Intended for healthcare professionals

Primary Care

Factors involved in deciding to start preventive treatment: qualitative study of clinicians' and lay people's attitudes

BMJ 2003; 327 doi: https://doi.org/10.1136/bmj.327.7419.841 (Published 09 October 2003) Cite this as: BMJ 2003;327:841
  1. David K Lewis (David.Lewis{at}gp-N82115.nhs.uk), GP fellow in public health1,
  2. Jude Robinson, deputy director2,
  3. Ewan Wilkinson, consultant in public health1
  1. 1 Department of Public Health, Central Liverpool Primary Care Trust, Hamilton House, Liverpool L3 6AL
  2. 2 Health and Community Care Research Unit, Thompson Yates Building, University of Liverpool, Liverpool L69 3GB
  1. Correspondence to: D K Lewis, Vauxhall Primary Health Care, Liverpool L5 8XR
  • Accepted 28 July 2003

Abstract

Objectives To explore the views of clinicians and lay people about the minimum benefit needed to justify drug treatment to prevent heart attacks, and to explore the rationale behind treatment decisions.

Design Qualitative study using semi-structured interviews.

Participants 4 general practitioners, 4 practice nurses, and 18 lay people.

Setting 8 general practices and 6 community settings across Liverpool.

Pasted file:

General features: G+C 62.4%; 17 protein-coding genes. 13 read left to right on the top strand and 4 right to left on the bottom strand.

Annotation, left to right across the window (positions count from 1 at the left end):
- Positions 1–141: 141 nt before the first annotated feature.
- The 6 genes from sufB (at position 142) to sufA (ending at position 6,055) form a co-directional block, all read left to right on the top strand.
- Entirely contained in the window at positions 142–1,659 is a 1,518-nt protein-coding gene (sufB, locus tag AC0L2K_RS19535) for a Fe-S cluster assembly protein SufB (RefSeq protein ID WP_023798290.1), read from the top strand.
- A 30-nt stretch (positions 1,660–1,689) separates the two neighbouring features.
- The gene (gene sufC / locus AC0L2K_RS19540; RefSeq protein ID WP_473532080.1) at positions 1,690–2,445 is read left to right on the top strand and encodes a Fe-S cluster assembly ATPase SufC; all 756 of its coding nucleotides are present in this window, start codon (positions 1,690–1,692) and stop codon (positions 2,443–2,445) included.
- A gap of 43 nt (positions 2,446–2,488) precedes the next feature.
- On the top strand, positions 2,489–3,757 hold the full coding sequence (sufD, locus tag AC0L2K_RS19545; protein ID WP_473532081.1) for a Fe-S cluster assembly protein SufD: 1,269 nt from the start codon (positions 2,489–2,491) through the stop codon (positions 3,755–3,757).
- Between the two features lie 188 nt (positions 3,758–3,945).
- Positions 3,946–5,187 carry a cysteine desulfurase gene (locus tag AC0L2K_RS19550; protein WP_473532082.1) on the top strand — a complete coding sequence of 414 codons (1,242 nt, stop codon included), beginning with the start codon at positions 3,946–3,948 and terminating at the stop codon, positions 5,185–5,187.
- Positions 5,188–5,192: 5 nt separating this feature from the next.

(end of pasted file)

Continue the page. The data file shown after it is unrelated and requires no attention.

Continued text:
Results Participants varied widely in the minimum acceptable benefits chosen. Most people found the concepts difficult initially, and few appreciated that increased length of treatment should increase absolute benefits. Lay people usually wanted to make decisions for themselves, and clinicians supported this. Participants wanted to consider adverse effects and costs of treatment. Dislike of drug taking was common, and many people preferred lifestyle change to an imperfect treatment. Quality of life and personal views were more important than an individual's age.

Conclusions Evidence based guidelines make assumptions about people's preferences, and, by using 10 year estimates of risk, inflate the apparent benefits of treatment. It is unlikely that guidelines could incorporate the wide range of people's preferences, and true dialogue is necessary between clinicians and patients before starting long term preventive treatment.

Footnotes

  • Contributors DKL had the idea for the study. DKL and EW designed the study. DKL recruited and interviewed participants and analysed the transcripts for themes. JR reviewed the data and validated the analysis. All authors discussed key themes and concepts. DKL wrote the paper, and all authors revised it. DKL is guarantor for the study.

  • Funding DKL was funded by a North West Regional Health Authority Public Health Fellowship.

  • Competing interests None declared.

  • Ethical approval The study was approved by the local research ethics committee.

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